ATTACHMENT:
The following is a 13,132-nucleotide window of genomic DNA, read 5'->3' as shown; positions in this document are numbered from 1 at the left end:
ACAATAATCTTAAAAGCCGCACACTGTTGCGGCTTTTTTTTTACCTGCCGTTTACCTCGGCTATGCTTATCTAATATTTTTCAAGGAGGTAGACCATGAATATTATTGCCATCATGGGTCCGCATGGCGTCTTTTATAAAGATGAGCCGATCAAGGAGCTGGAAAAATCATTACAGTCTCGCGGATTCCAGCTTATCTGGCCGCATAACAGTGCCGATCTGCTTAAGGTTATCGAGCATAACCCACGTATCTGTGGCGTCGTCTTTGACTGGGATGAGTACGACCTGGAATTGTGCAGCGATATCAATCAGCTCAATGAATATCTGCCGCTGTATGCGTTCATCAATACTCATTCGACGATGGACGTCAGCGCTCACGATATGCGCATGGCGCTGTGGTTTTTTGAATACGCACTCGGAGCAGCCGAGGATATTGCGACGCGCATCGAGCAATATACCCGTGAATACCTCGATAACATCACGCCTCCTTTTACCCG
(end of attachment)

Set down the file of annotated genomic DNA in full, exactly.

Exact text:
The following is a 13,132-nucleotide window of genomic DNA, read 5'->3' as shown; positions in this document are numbered from 1 at the left end:
ACAATAATCTTAAAAGCCGCACACTGTTGCGGCTTTTTTTTTACCTGCCGTTTACCTCGGCTATGCTTATCTAATATTTTTCAAGGAGGTAGACCATGAATATTATTGCCATCATGGGTCCGCATGGCGTCTTTTATAAAGATGAGCCGATCAAGGAGCTGGAAAAATCATTACAGTCTCGCGGATTCCAGCTTATCTGGCCGCATAACAGTGCCGATCTGCTTAAGGTTATCGAGCATAACCCACGTATCTGTGGCGTCGTCTTTGACTGGGATGAGTACGACCTGGAATTGTGCAGCGATATCAATCAGCTCAATGAATATCTGCCGCTGTATGCGTTCATCAATACTCATTCGACGATGGACGTCAGCGCTCACGATATGCGCATGGCGCTGTGGTTTTTTGAATACGCACTCGGAGCAGCCGAGGATATTGCGACGCGCATCGAGCAATATACCCGTGAATACCTCGATAACATCACGCCTCCTTTTACCCG